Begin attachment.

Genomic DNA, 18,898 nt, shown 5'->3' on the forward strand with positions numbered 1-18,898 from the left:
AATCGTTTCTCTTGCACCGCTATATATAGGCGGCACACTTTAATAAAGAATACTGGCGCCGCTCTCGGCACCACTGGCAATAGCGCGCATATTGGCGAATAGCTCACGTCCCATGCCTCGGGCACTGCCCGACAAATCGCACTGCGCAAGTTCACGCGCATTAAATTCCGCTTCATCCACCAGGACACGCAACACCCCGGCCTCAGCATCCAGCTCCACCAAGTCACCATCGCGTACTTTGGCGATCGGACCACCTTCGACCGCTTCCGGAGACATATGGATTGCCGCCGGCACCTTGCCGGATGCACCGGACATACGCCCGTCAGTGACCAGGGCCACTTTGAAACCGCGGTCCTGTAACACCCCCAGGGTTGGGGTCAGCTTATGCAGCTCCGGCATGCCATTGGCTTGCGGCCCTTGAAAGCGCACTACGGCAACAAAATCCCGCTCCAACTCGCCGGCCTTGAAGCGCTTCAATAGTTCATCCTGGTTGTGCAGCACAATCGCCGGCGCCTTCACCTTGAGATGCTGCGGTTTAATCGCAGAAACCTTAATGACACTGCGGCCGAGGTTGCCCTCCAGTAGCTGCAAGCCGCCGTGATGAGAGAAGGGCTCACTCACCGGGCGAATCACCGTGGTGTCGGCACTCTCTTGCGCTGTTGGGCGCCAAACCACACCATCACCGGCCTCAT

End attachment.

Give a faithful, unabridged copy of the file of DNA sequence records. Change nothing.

Genomic DNA, 18,898 nt, shown 5'->3' on the forward strand with positions numbered 1-18,898 from the left:
AATCGTTTCTCTTGCACCGCTATATATAGGCGGCACACTTTAATAAAGAATACTGGCGCCGCTCTCGGCACCACTGGCAATAGCGCGCATATTGGCGAATAGCTCACGTCCCATGCCTCGGGCACTGCCCGACAAATCGCACTGCGCAAGTTCACGCGCATTAAATTCCGCTTCATCCACCAGGACACGCAACACCCCGGCCTCAGCATCCAGCTCCACCAAGTCACCATCGCGTACTTTGGCGATCGGACCACCTTCGACCGCTTCCGGAGACATATGGATTGCCGCCGGCACCTTGCCGGATGCACCGGACATACGCCCGTCAGTGACCAGGGCCACTTTGAAACCGCGGTCCTGTAACACCCCCAGGGTTGGGGTCAGCTTATGCAGCTCCGGCATGCCATTGGCTTGCGGCCCTTGAAAGCGCACTACGGCAACAAAATCCCGCTCCAACTCGCCGGCCTTGAAGCGCTTCAATAGTTCATCCTGGTTGTGCAGCACAATCGCCGGCGCCTTCACCTTGAGATGCTGCGGTTTAATCGCAGAAACCTTAATGACACTGCGGCCGAGGTTGCCCTCCAGTAGCTGCAAGCCGCCGTGATGAGAGAAGGGCTCACTCACCGGGCGAATCACCGTGGTGTCGGCACTCTCTTGCGCTGTTGGGCGCCAAACCACACCATCACCGGCCTCAT